When To Get a Tinnitus Test

When To Get a Tinnitus Test

The word tinnitus comes from the Latin tinnire word meaning “to ring.” It makes sense, as tinnitus is a condition in which a constant noise, often described as ringing, is heard by the sufferer. 

A lot of people experience tinnitus to some degree, perhaps as much as half the population. It’s tough to know what the numbers are because we don’t always know what causes tinnitus. In fact, it’s so mysterious, no one can agree on quite what it is.

Key Takeaways

How Do Doctors Test for Tinnitus?

Doctors usually test for tinnitus using:

tinnitus test
  • Questionnaires.
  • Loudness match testing.
  • Pitch match testing.

There isn’t a single, widely accepted official definition for tinnitus. In general, it means that there is the perception of noise in one ear or both ears without a corresponding outside cause. Since there’s no outside cause, there must be an ‘inside’ cause, so to speak. 

In many cases, tinnitus is identified as being caused by an underlying health issue, leading some doctors to call it a symptom, rather than a condition in itself.

In many other cases, we don’t really understand how tinnitus works or what causes some cases, so developing a test to detect it is difficult [1]. A few options have been developed, mainly focusing on the patient’s experience and prior history.


Questionnaires assess how tinnitus may impact the sufferer. When the tinnitus can’t be linked to another health problem, treatment usually focuses on managing the distress tinnitus can cause [2]

By asking a series of questions in a format similar to a mental health inventory, a doctor can assess how tinnitus may impact a patient and what can be done to treat it.

Loudness Match Testing

One important aspect of people’s experience of tinnitus is its volume. Obviously, the louder the ringing, hissing, buzzing, or other sounds, the more likely it is to negatively impact someone’s quality of life.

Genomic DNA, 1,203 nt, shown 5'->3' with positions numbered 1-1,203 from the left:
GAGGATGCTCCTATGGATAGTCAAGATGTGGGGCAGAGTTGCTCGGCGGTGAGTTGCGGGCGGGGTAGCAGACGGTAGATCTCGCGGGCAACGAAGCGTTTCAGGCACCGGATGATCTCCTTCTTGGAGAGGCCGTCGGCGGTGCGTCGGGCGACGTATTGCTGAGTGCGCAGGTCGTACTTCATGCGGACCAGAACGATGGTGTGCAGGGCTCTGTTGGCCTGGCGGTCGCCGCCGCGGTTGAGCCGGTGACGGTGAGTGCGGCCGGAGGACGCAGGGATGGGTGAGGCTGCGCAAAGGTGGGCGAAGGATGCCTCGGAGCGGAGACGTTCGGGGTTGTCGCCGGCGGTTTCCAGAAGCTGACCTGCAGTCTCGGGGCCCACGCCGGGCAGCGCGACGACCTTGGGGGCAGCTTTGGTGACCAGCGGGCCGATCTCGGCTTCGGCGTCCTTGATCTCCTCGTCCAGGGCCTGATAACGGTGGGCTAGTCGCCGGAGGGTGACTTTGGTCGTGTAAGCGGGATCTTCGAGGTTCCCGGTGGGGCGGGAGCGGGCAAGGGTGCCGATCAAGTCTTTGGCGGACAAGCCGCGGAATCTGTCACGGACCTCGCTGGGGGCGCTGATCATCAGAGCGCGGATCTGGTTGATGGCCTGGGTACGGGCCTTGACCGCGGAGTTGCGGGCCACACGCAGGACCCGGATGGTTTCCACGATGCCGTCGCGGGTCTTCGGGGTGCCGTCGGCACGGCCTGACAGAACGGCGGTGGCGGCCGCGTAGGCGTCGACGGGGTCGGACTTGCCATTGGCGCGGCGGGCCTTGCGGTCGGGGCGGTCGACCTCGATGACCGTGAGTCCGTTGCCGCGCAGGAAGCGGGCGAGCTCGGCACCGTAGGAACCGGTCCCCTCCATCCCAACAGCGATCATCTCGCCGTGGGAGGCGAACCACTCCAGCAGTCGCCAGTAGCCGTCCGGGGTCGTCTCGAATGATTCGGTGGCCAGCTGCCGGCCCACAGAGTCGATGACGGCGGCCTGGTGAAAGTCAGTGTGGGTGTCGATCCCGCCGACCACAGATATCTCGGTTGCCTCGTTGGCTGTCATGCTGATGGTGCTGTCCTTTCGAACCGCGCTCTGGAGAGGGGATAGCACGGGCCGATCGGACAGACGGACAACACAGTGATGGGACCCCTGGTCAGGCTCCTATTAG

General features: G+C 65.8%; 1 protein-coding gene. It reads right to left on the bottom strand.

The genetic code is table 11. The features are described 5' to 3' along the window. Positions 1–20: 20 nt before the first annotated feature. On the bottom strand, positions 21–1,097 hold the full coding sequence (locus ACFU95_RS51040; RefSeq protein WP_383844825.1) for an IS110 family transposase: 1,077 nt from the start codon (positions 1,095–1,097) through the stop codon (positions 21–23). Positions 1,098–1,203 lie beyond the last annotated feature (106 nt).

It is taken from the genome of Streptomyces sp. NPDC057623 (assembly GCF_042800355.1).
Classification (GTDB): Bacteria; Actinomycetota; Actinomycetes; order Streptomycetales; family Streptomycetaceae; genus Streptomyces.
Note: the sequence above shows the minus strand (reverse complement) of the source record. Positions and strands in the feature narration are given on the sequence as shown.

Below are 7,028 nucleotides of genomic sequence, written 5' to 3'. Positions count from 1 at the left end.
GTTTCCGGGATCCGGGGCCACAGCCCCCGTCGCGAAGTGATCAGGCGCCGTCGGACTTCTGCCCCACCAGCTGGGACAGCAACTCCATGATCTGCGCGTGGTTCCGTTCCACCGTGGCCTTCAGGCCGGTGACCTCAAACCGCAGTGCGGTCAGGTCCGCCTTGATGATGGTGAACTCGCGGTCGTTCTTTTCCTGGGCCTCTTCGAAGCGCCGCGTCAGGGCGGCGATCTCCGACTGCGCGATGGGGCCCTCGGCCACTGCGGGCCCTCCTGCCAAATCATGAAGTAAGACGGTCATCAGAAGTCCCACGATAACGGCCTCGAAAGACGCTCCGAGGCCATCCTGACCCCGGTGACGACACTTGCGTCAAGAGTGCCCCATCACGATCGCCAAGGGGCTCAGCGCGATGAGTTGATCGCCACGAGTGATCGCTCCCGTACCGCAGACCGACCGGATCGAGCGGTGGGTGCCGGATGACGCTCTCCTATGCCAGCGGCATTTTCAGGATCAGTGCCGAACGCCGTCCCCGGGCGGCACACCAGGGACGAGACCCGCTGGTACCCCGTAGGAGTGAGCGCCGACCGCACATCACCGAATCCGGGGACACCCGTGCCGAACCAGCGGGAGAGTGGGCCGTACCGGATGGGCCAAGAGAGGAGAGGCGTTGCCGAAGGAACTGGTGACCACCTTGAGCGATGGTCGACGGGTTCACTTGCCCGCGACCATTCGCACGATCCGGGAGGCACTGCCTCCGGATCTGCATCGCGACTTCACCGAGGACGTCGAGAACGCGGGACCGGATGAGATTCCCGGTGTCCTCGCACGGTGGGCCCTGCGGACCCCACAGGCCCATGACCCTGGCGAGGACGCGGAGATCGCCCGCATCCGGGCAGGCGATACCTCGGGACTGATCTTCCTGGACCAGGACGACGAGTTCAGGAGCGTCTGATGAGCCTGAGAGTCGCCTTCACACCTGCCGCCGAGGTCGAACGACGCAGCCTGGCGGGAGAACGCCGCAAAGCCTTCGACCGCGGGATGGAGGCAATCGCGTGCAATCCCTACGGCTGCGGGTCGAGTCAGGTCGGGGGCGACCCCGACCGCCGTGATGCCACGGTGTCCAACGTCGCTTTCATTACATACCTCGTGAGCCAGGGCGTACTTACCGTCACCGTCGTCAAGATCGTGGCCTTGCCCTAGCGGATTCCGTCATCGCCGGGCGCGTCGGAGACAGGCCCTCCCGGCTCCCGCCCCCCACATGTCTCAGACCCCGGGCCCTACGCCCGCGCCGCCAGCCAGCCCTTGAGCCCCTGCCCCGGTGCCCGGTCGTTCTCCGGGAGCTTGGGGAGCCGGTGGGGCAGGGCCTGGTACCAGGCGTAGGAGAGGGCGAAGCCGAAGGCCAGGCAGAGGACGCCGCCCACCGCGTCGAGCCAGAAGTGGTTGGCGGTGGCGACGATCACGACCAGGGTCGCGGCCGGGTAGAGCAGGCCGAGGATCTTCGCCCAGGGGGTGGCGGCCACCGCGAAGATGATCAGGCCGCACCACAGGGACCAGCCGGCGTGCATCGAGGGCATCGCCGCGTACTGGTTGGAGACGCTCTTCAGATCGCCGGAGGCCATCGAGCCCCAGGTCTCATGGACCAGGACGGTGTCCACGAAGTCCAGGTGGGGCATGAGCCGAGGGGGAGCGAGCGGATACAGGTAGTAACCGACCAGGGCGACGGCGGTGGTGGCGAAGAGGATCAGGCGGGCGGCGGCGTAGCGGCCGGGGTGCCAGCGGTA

Essentially, a sound is played at different volumes until the patient identifies it as being about the same volume as the tinnitus [3].

Pitch Match Testing

Pitch matching is very similar to the loudness matching test. Instead of matching loudness, however, an audiologist is trying to match the tone, sort of like the musical note of the sound.

Not all tinnitus sounds have a tone, strictly speaking. Additionally, both these tests depend on the patient’s perceptions, which can vary over time and may be difficult to match.

What Are the First Signs of Tinnitus?

Obviously, the first sign of tinnitus is usually a noise heard by the sufferer that doesn’t have an identifiable cause. The sound may come and go, and the nature of the sound may change as well.

Many people experience this to some degree, but not everyone’s symptoms are bad enough to report. That’s one big reason it’s hard to know exactly how many people tinnitus affects.

As with many other conditions, when symptoms begin impacting the life of a patient, it’s time to seek medical help. Hearing health is assessed by professional audiologists.

Quality of Life

It might be time to visit a doctor if you are experiencing:

  • Difficulty sleeping.
  • Difficulty concentrating.
  • Feelings of depression or anxiety.
  • Increased stress associated with tinnitus.

Hearing Loss

While it may seem counterintuitive, tinnitus isn’t always associated with hearing loss [4]. It seems like if you can hear a loud noise, it will drown out other sounds, including music or loud speech.

In most cases, however, tinnitus isn’t associated with an actual noise. As a result, it may not interfere with your ear’s ability to pick up sounds.